Musk defends cutting off 'short seller thesis' analysts

Javier Stokes
May 5, 2018

Mr Musk said the questions were "dry" and "not cool".

Elon Musk lost his composure on Wednesday during Tesla's first-quarter earnings call, and now he's scrambling to clean up the mess. He believes Spak and Sacconaghi are short-selling Tesla, even though both analysts hold a neutral rating on the Silicon Valley auto company.

Yet the Tesla CEO also mounted a defense of the call that may raise even more questions about his handling of the situation, which continues to overshadow the company's actual results.

Back in 2012, Musk commented on the short interest on Tesla's stock and warned that anyone holding a stock position against the company will have a "tsunami of hurt" coming for them. "Excuse me, next", Musk dismissed the question.

"Responding to a suggestion that the analysts - whose questions he had earlier described as "neither valid nor pertinent" - should have been filtered out before they even got a chance to ask a question, he agreed".

Musk later called media stories questioning the safety of autonomy "outrageous".

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Musk tweeted that analysts at Sanford C. Bernstein & Co. and RBC Capital Markets were representing "a short seller thesis, not investors" when posing questions that Musk cut off during the Wednesday call. "They're killing me", he said on the call.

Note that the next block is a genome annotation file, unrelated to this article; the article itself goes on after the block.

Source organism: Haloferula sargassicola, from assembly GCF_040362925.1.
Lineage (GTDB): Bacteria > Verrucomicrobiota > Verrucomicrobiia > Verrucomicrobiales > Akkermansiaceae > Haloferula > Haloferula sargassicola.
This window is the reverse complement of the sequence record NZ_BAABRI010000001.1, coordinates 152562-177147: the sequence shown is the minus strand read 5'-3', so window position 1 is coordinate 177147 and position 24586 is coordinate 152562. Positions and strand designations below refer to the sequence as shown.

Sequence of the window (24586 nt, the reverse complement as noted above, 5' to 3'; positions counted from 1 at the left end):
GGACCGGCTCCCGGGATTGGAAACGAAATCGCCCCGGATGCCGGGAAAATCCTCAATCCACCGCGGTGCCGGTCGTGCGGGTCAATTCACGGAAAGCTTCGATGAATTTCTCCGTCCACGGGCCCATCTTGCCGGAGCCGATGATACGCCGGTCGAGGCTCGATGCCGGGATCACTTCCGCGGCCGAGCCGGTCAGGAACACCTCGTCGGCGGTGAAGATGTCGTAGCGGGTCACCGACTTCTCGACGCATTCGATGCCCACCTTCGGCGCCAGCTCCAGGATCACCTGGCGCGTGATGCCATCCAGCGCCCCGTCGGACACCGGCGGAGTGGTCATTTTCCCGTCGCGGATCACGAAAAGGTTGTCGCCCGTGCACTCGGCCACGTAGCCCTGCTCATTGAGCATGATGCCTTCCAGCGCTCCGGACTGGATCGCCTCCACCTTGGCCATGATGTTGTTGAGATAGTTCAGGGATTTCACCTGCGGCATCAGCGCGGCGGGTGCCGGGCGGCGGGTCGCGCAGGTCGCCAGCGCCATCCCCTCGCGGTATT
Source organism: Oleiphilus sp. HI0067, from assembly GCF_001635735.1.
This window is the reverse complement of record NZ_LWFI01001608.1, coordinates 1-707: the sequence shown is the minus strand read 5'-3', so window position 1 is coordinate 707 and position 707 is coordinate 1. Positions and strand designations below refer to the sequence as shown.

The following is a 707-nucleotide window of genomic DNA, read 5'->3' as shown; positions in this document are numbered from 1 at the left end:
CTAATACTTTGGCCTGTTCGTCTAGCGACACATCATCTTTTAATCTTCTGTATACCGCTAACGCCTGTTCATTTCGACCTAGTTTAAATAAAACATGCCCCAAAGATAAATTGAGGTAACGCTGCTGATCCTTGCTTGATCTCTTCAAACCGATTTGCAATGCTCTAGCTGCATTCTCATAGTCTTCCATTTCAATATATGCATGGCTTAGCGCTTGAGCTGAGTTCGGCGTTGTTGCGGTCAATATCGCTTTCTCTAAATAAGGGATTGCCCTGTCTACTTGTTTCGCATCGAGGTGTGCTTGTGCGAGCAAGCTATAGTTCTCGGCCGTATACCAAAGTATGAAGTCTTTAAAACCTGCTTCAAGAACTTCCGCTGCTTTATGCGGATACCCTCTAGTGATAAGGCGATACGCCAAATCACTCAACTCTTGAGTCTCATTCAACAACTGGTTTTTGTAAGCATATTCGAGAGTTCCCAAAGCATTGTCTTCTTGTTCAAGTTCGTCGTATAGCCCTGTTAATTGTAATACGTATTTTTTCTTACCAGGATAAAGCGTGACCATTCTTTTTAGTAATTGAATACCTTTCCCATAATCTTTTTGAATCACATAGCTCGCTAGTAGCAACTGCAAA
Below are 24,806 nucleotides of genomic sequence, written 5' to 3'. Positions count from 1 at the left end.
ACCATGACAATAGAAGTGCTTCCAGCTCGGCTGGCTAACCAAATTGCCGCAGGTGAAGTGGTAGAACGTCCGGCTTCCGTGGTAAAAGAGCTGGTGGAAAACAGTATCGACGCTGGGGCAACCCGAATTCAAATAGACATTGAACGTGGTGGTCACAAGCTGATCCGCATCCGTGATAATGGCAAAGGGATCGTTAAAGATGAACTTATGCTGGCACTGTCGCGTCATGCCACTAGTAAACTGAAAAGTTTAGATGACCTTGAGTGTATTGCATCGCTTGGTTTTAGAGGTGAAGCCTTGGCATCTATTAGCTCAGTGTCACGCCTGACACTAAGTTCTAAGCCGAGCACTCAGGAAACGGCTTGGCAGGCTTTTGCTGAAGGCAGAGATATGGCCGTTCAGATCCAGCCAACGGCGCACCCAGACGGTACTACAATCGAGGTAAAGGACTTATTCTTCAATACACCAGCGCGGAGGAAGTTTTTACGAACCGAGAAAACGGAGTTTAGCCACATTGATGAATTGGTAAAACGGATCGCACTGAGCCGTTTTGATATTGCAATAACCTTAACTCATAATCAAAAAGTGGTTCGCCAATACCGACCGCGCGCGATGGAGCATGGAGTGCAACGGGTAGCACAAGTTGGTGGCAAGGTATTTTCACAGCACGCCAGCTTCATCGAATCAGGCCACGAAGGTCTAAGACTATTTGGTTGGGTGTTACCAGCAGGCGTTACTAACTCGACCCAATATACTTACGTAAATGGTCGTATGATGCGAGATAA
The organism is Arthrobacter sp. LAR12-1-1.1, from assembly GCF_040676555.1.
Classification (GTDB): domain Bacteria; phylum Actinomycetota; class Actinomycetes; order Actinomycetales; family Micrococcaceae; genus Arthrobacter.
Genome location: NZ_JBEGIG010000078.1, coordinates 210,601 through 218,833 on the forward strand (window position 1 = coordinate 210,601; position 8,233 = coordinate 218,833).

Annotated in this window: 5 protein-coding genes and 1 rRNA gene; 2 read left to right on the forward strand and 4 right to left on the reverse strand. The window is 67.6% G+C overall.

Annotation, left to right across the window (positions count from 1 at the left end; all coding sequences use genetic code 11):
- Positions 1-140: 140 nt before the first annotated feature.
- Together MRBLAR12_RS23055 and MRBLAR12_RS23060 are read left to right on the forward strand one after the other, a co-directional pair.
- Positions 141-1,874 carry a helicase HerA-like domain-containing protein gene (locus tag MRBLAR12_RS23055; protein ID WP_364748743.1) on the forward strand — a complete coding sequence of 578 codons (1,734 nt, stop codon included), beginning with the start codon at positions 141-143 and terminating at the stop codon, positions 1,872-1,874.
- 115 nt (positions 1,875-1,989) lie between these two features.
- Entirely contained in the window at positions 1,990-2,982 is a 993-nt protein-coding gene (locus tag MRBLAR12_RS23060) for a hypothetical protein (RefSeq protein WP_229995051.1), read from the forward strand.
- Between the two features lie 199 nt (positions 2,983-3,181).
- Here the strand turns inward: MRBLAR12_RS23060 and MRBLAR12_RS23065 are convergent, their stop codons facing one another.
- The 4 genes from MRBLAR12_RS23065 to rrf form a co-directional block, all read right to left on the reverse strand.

Elon Musk: We're going to go to YouTube, sorry.

Sacconaghi has a US$265 price target on the stock, while Spak sees the shares falling to US$280.

He explained that the question from Bernstein's Sacconaghi was "boneheaded" because the topic had already been covered in a shareholder letter.

In response to RBC's "absurd" question regarding the percentage of Model 3 reservations that Tesla had started to configure, Musk said that Tesla has roughly a half a million reservations, despite no advertising and no cars in showrooms. By the time Spak had the floor and inquired about the number of reservations for Tesla's Model 3 vehicle, Musk shut it down by saying he simply didn't want to answer "dry" questions.

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